Science of Winning and Losing: People are wired differently; an interesting discussion

People differ in how they approach competition.  Men and women are different as well in their approaches.

When the stakes are high, when it’s all on the line, some people rise to the occasion.  They savor the challenge.  The thrill of competition.  They want, badly, to win.  While others feel dread.  Their hands go cold.  They begin to sweat.

Bestselling authors Po Bronson and Ashley Merryman have looked at the research of what happens to us when we compete.  They’ve found that some people are wired to be warriors.  Others, to be worriers.   That women are wired differently than men.  That positive thinking – like imagining yourself taking the victory lap – makes you less likely to succeed.

The two guests of Tom Ashbrook in his “Onpoint” program are:

Po Bronson, co-author of “Top Dog: The Science of Winning and Losing.” Co-founder of the San Francisco Writer’s Grotto. (@pobronson)

Ashley Merryman, co-author of “Top Dog,” attorney and former speechwriter to Vice President Al Gore. (@ashleymerryman)

Discussion on the same topic

The Onion A.V. Club “A competitor’s testosterone level before a chess game can predict whether he’ll win. A ballroom dancer who has competed for years can still have the same anxiety levels found in someone skydiving for the first time. Job hunters who spend a lot of time visualizing their dream job are more likely to still be unemployed six months later. These are some of the surprising findings uncovered by researchers around the world and gathered by Po Bronson and Ashley Merryman in Top Dog: The Science Of Winning And Losing.”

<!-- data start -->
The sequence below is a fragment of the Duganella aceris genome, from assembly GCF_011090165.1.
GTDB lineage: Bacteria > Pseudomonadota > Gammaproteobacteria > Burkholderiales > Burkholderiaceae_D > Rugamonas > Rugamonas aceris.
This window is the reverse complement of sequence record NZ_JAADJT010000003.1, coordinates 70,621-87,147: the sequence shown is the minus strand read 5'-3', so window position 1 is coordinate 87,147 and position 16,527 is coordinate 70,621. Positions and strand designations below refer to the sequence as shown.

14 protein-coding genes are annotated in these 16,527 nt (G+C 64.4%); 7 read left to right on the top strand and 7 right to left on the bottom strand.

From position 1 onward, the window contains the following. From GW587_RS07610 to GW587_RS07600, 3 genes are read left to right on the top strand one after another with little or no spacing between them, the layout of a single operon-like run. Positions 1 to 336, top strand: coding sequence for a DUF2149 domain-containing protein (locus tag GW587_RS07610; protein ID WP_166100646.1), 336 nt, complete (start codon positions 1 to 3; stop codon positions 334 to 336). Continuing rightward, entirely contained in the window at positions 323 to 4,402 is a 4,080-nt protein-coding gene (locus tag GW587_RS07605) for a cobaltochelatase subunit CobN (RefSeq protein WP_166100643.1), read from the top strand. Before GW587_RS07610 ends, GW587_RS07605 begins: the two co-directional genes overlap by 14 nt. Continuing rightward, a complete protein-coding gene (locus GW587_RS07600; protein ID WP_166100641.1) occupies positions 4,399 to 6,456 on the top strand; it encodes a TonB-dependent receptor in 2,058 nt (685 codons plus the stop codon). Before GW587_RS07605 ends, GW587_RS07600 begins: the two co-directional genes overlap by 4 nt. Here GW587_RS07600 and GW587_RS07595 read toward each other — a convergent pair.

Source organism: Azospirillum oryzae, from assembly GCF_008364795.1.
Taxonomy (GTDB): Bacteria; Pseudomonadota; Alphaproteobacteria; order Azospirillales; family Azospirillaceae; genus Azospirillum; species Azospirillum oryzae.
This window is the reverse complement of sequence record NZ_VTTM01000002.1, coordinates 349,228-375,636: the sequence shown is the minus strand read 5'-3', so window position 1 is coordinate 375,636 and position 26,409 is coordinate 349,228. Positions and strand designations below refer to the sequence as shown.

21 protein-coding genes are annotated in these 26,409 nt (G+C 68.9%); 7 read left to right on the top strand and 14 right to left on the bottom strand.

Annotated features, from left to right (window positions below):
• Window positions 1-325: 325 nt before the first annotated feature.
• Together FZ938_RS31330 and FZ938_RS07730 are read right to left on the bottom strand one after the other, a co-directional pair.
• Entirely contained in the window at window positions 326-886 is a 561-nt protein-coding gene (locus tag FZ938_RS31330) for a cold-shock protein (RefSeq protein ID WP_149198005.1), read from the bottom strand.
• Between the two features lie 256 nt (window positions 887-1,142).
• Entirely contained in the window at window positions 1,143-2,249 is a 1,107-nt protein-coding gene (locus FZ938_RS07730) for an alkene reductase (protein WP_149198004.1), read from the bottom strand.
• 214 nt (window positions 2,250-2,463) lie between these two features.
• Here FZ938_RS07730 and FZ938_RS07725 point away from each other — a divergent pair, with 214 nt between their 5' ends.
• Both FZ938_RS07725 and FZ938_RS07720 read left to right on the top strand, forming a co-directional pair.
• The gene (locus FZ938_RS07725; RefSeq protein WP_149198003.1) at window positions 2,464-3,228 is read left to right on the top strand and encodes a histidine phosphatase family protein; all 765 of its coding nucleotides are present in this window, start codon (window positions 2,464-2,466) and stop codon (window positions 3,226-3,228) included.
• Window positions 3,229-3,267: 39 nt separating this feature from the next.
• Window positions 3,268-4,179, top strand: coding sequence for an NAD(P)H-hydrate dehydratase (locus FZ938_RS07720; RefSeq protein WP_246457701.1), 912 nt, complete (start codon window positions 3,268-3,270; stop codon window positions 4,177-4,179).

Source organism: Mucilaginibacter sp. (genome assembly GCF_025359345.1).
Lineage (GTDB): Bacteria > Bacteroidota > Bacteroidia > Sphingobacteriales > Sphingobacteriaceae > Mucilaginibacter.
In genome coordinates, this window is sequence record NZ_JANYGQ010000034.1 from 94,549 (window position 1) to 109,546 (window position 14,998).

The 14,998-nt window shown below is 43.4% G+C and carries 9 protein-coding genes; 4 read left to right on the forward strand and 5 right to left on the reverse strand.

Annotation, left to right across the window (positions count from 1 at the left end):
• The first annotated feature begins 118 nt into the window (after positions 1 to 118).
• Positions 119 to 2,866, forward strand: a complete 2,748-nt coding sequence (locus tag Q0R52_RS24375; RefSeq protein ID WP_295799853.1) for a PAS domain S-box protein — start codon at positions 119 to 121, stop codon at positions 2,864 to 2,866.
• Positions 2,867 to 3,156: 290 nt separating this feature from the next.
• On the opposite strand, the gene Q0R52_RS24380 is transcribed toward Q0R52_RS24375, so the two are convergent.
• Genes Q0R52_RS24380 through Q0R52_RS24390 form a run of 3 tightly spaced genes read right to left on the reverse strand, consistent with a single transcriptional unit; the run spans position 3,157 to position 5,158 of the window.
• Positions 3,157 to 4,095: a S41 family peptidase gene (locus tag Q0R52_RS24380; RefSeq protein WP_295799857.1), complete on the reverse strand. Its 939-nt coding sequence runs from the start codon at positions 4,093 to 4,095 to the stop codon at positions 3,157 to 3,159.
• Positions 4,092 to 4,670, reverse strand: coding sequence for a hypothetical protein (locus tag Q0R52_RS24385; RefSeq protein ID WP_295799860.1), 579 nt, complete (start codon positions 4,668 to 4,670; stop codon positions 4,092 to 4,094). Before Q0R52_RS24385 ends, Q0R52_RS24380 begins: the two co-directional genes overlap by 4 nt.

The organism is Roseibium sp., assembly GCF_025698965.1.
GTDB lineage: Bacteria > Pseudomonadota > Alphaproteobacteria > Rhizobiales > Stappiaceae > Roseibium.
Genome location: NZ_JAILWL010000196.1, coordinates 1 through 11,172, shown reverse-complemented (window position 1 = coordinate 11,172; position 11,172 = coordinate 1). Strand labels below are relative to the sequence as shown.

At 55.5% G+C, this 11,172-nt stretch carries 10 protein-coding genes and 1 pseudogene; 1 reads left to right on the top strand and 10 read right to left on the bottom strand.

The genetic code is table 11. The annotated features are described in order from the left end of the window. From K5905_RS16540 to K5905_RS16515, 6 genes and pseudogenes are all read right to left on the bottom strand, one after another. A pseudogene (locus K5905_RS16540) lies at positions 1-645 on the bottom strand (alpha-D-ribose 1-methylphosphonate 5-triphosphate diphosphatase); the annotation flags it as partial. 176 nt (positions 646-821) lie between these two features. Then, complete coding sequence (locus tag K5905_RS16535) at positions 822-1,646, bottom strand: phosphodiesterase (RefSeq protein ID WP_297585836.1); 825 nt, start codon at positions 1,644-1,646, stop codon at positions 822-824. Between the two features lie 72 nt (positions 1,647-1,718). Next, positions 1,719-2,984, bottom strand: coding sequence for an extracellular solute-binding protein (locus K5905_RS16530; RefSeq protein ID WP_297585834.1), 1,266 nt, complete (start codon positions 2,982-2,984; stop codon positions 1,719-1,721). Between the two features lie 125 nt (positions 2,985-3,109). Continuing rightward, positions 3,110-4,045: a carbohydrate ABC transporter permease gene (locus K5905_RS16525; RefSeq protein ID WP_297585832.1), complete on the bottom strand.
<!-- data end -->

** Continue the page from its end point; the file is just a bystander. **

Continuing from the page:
The Wall Street Journal “When Americans visit Japanese schools, or invite Japanese children to play with their own children, they often set up the quintessential competitive American game of musical chairs. And invariably they are shocked to observe that Japanese children hate this game. They cry. They won’t play. They offer their last chance at a chair to ¬another. Exclude a child in each round? What sort of horrible game is that?”

Forbes “The last few years, it’s become the conventional wisdom that the secret to success is accumulating ten years’ worth of deliberate, effortful practice. Practice what makes you an expert. We felt there was something missing from that formula. We are not judged on how we practice. We’re judged on how we perform, under pressure, when it counts. We need competitive fire. Ashley and I wanted to know – what makes someone have that?”

 

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